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  8. #8
    coprolite fietsbob's Avatar
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    Retainers usually occupy the space another bearing ball could go into.

    retainers are advantageous in quick assembly in the bike factory.

  9. #9
    AEO
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    good old loose ball bearing headsets...
    I had to bring out my neodymium magnet to hunt for them all.
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    The grease in the headset is essentially a dirty glue at this point, so the bearings weren't going anywhere accidentally

  11. #11
    Insane Bicycle Mechanic Jeff Wills's Avatar
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    Quote Originally Posted by nblythe View Post
    The grease in the headset is essentially a dirty glue at this point, so the bearings weren't going anywhere accidentally
    Until you turn around too fast and hit the frame with your chin and knock all the bearings onto the floor. Don't ask how I know this.
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  12. #12
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    Quote Originally Posted by Jeff Wills View Post
    No, that's the original design. Loose balls in the bottom for durabiltiy, caged balls (ooohh... bad image) in the top for ease of assembly.
    Indeed, it is a painful image.

    However all of the headsets I've ever worked with that used individual bearing balls in retainers came OEM with retainers both top and bottom. I never came across one factory supplied with a retainer on top and loose balls (sound better?) in the bottom race.

    I did replaced the lower retainer with loose balls during overhauls to share the load better and a couple of times to get another season out of a "brinelled" crown race.

  13. #13
    Insane Bicycle Mechanic Jeff Wills's Avatar
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    Quote Originally Posted by HillRider View Post
    Indeed, it is a painful image.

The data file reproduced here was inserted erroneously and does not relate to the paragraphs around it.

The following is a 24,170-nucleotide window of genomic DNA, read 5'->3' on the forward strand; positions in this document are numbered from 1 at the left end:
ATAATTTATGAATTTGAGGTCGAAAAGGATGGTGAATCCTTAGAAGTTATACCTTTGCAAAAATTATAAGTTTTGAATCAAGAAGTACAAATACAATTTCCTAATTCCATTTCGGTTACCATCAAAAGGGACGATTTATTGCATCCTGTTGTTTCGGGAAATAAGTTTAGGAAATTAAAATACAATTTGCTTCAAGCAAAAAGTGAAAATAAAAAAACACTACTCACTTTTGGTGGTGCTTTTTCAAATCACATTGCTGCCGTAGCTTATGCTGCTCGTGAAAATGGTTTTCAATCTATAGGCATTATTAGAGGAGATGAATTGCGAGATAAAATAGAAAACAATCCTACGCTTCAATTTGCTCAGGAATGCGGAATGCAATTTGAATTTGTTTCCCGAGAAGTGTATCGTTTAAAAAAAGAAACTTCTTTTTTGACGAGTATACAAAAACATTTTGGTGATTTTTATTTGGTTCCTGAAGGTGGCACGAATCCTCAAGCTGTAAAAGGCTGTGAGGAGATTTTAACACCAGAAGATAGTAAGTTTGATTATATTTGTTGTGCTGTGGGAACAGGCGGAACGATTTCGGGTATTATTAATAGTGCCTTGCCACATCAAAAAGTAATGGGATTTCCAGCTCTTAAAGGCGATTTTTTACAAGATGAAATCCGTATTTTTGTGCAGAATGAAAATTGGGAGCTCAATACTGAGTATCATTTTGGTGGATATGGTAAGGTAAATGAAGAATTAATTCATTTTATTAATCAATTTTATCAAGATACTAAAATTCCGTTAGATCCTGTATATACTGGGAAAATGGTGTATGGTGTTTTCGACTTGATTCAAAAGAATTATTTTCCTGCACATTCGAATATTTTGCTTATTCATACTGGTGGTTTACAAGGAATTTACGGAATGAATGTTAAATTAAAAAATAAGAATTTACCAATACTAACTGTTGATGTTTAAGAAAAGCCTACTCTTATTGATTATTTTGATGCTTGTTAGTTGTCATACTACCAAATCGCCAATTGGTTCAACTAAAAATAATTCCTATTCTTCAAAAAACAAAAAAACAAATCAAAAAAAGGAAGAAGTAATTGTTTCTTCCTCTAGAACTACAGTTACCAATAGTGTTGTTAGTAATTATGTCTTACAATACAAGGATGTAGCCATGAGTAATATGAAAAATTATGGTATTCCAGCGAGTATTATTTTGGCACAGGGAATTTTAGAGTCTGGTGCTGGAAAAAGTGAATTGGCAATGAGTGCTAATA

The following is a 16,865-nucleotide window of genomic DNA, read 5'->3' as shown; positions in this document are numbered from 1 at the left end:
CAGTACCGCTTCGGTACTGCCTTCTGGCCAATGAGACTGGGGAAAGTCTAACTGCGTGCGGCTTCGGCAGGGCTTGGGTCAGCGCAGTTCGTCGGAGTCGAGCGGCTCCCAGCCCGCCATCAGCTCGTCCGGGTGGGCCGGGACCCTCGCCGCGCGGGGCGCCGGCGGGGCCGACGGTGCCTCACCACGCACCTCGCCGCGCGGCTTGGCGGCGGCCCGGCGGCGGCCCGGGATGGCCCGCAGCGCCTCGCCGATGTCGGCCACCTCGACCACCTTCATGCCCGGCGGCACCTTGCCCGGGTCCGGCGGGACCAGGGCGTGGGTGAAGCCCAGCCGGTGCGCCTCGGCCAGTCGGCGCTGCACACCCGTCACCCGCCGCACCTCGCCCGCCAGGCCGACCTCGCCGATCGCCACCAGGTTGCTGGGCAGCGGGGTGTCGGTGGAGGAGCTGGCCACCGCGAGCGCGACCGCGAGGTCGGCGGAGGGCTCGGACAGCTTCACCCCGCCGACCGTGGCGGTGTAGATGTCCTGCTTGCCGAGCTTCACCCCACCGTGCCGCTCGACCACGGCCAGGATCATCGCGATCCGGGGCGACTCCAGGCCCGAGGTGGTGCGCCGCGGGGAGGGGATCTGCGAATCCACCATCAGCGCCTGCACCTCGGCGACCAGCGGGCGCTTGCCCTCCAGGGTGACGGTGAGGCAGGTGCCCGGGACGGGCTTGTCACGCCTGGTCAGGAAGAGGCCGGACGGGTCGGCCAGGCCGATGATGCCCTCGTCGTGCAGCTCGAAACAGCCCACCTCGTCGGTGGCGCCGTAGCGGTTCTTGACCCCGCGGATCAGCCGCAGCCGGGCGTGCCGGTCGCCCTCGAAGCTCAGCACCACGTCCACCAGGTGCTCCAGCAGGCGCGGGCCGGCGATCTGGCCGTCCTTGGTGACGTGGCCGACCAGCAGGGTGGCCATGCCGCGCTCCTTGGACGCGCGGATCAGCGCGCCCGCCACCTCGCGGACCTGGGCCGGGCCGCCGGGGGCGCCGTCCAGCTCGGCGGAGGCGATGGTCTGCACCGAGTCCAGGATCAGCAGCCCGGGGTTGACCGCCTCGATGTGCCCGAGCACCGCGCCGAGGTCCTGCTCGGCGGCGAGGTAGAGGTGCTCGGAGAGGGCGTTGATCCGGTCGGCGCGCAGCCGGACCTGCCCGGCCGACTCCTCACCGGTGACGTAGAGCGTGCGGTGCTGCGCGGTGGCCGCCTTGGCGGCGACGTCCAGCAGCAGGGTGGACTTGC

However all of the headsets I've ever worked with that used individual bearing balls in retainers came OEM with retainers both top and bottom. I never came across one factory supplied with a retainer on top and loose balls (sound better?) in the bottom race.

    I did replaced the lower retainer with loose balls during overhauls to share the load better and a couple of times to get another season out of a "brinelled" crown race.
    Look at the OP's pictures- it's a 35 year old Peugeot. IIRC (admittedly, the memories are 25 years old) that headset came with a retainer on top, loose on bottom. Come to think of it, that's how I spent my teenage years, too.
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  14. #14
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    Quote Originally Posted by Jeff Wills View Post
    Look at the OP's pictures- it's a 35 year old Peugeot. IIRC (admittedly, the memories are 25 years old) that headset came with a retainer on top, loose on bottom.
    OK, I have never had to deal with any headset that old so maybe that's is how this one was originally made.
    Come to think of it, that's how I spent my teenage years, too.
    A lot of us did during the time of orthodontia and discovering girls.

  15. #15
    Old fart JohnDThompson's Avatar
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    Quote Originally Posted by nblythe View Post
    Let me add that this is an AVA stem. Sheldon says to replace it as it is known for failing.
    AVA made a variety of stems. The one in the OP's picture does not appear to be the "death stem:"

  16. #16
    Senior Member Grand Bois's Avatar
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    I think that Sheldon Brown said that all of the AVA parts are suspect, including the handlebars.